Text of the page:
Suppose that you have just read in the "heard on the street" column of the Wall Street Journal that investment advisers are predicting a boom in oil stocks because an oil shortage is developing. Should you proceed to withdraw all your hard-earned savings from the bank and invest it in oil stocks?
Efficient markets tell us that when purchasing a security, we cannot expect to earn an abnormally high return, a return greater than the equilibrium return. Information in newspapers and in the published reports of investment adviser is readily available to many market participants and is already reflected in market prices. So acting on this information will not yield abnormally high returns, on average. How valuable then are published reports of investment advisers? The answer is "not very".
Do investment advisers beat the market?
How valuable are Published Reports of Investment Advisers?
The implication of efficient markets theory that published reports of investment advisers are not valuable indicates that their published recommendations cannot help us outperform the general market. Many studies shed light on whether investment advisers and mutual funds (some of which charge steep sales commissions to people who purchase them) beat the market. One common test that has been performed is to take buy and sell recommendations from a group of advisers or mutual funds and compare the performance of the resulting selection of sticks with the market as a whole. Sometimes the advisers' choices have even been compared to a group of stocks chosen by putting a copy of the financial page of the newspaper on a dartboard and throwing darts. The Wall Street Journal, for example, has a regular feature called :Investment Dartboard", which compares how well stocks picked by investment advisers do relative to stocks picked by thrown darts. Do the advisers win? to their embarrassment, on average they do not. The dartboard or the overall market does just as well even when the comparison includes only advisers who have been successful in the past in predicting the stock market.
In studies of mutual funds performance, mutual funds are separated into groups according to whether they had the highest or lowest profits in a chosen period. When their performance is compared to a subsequent period, the mutual funds that did well in the first period do not beat the market in the second.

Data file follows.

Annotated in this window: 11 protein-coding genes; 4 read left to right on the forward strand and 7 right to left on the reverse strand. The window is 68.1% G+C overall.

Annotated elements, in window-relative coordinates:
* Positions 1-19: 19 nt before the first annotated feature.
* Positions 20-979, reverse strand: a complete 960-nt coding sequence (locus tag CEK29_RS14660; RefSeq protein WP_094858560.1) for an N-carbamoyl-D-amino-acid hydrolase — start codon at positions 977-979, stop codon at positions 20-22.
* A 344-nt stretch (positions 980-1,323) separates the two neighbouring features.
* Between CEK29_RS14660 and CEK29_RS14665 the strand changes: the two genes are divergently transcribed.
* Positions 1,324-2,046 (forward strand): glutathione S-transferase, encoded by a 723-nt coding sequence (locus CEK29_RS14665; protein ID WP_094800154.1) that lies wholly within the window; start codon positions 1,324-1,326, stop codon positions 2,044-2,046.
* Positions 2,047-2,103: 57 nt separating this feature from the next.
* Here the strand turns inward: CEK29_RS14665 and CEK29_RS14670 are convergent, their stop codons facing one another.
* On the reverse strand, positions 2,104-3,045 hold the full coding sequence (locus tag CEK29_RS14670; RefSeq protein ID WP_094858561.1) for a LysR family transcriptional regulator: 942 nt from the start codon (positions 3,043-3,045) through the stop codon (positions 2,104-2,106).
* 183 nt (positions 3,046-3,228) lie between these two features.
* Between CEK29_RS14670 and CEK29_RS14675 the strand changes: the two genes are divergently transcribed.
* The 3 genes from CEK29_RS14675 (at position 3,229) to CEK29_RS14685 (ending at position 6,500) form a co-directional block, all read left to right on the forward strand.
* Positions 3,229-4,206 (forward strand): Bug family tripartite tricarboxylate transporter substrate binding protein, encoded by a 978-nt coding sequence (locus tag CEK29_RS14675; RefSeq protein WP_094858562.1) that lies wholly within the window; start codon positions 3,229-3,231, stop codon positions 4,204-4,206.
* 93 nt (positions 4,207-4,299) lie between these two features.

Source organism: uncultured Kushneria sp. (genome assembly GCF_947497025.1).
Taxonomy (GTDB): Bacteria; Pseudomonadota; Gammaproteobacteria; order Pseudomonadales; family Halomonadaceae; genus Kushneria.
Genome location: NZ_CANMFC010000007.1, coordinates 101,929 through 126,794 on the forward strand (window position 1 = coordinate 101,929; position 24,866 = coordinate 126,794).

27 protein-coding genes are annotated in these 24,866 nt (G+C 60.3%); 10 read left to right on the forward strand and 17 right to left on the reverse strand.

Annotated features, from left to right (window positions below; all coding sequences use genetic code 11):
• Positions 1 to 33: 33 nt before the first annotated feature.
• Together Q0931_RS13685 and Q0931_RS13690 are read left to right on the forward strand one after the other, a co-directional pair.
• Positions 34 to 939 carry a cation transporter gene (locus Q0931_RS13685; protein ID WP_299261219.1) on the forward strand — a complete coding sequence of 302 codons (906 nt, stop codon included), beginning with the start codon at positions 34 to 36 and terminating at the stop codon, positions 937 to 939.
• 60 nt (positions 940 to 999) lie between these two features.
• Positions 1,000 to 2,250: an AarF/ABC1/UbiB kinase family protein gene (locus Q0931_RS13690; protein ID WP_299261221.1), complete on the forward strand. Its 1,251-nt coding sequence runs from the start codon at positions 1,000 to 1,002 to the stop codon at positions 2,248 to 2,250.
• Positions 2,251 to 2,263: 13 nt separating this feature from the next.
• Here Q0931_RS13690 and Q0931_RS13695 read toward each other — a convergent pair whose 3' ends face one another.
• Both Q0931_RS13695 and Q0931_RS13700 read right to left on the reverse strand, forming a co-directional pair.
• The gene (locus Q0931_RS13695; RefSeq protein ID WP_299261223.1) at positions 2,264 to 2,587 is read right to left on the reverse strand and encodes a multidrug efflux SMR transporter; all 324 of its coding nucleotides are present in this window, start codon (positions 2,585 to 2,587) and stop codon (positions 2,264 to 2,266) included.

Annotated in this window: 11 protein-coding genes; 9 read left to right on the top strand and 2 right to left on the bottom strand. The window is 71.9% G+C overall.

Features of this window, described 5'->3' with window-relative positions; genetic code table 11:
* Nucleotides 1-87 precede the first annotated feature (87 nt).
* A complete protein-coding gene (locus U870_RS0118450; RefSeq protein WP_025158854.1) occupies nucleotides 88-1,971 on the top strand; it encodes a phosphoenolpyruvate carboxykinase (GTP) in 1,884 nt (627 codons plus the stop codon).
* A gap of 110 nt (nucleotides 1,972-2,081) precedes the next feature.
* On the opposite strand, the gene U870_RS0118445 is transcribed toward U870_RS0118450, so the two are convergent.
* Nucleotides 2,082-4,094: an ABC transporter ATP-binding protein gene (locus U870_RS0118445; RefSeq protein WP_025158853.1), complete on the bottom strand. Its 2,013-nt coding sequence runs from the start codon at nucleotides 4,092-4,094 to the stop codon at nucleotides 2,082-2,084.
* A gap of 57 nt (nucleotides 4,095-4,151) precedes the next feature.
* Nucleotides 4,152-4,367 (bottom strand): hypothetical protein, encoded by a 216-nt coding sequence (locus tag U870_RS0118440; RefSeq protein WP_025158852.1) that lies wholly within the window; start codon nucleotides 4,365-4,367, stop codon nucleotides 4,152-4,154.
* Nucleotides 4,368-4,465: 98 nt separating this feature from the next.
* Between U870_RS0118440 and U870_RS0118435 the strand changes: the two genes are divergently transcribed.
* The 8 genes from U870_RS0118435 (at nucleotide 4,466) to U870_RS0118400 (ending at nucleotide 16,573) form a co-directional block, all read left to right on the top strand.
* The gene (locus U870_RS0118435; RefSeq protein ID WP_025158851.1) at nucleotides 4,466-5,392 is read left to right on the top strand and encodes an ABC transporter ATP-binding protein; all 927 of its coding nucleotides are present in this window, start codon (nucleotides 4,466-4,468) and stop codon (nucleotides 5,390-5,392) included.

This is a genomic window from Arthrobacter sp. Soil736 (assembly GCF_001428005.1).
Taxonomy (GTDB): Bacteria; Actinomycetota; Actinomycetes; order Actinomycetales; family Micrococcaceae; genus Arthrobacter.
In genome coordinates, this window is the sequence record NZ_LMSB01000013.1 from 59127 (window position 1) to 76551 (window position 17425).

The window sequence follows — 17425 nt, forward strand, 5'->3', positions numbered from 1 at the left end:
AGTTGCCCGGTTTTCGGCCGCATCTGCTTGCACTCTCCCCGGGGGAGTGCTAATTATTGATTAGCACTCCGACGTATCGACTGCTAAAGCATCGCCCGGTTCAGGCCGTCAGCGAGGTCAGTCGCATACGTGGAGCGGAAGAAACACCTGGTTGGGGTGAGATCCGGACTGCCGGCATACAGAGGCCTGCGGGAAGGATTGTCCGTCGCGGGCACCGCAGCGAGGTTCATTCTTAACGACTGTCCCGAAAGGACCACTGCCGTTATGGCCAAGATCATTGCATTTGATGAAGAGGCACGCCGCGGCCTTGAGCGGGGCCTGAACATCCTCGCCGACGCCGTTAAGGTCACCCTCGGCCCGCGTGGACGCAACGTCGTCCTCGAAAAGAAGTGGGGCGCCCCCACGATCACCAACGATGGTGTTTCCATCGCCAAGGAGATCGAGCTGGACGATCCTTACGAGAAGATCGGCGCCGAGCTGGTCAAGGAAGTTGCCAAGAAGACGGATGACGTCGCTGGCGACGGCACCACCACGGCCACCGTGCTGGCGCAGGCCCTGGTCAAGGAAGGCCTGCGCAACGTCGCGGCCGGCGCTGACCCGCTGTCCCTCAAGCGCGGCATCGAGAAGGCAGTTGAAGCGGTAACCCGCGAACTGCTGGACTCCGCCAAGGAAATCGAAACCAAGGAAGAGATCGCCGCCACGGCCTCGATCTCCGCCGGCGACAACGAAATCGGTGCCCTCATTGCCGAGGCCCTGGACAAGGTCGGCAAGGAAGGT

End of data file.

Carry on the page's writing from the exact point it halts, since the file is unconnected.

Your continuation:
The conclusion form the study of investment advisers and mutual funds performance is this: Having performed well in the past does not indicate that an investment adviser or a mutual fund will perform well in the future. This is not pleasing news to investment advisers, but it is exactly what the theory of efficient markets predicts. IT says that some advisers will be lucky and some will be unlucky. Being lucky does not mean that a forecaster has the ability to beat the market.
Orangutan Vs Financial Advisers
The San Francisco Chronicle has come up with an amusing way of evaluating how successful investment advisers are at picking stocks. They ask 8 analysts to pick 5 sticks at the beginning of the year and then compare the performance of their stock picks to those chosen by Jolyn, and orangutan living at Marine World/Africa USA in Vallejo, California. Consistent with the results found in the "investment dartboard" feature of the Wall Street Journal, Jolyn beats the investment advisers as often as they beat her. Given this result, you might be just as well off hiring an orangutan as your investment adviser as you would hire a human being!
“When the fiduciary responsibility to produce high-risk adjusted returns for investors inevitably comes into conflict with the profit motivation to provide substantial revenues for funds management companies, investor returns lose and company profits wins. Mutual fund investors consistently fail to achieve investment objectives. “
David F Swenson, Unconventional Success, 2005. Swenson manages over $14 Billion for Yale endowment
“the industry has lost its way. We have turned a very good profession into a business which is good for the business but not for the investor.
John Bogle. Founder and former CEO Vanguard.
The problem with mutual funds is that they are rewarded for the money they attract, not for the money they earn.
I suppose if I were to give advice it would be keep out of Wall Street
John D. Rockefeller
Few people actually make their millions in mutual funds. Unfortunately, mutual fund investors chase returns and barely keep in tow with inflation.
The average equity investor earned a paltry 2.57% annually.
The average fixed income investor earned a 4.24% annually.
Dalbar Inc. National research firm.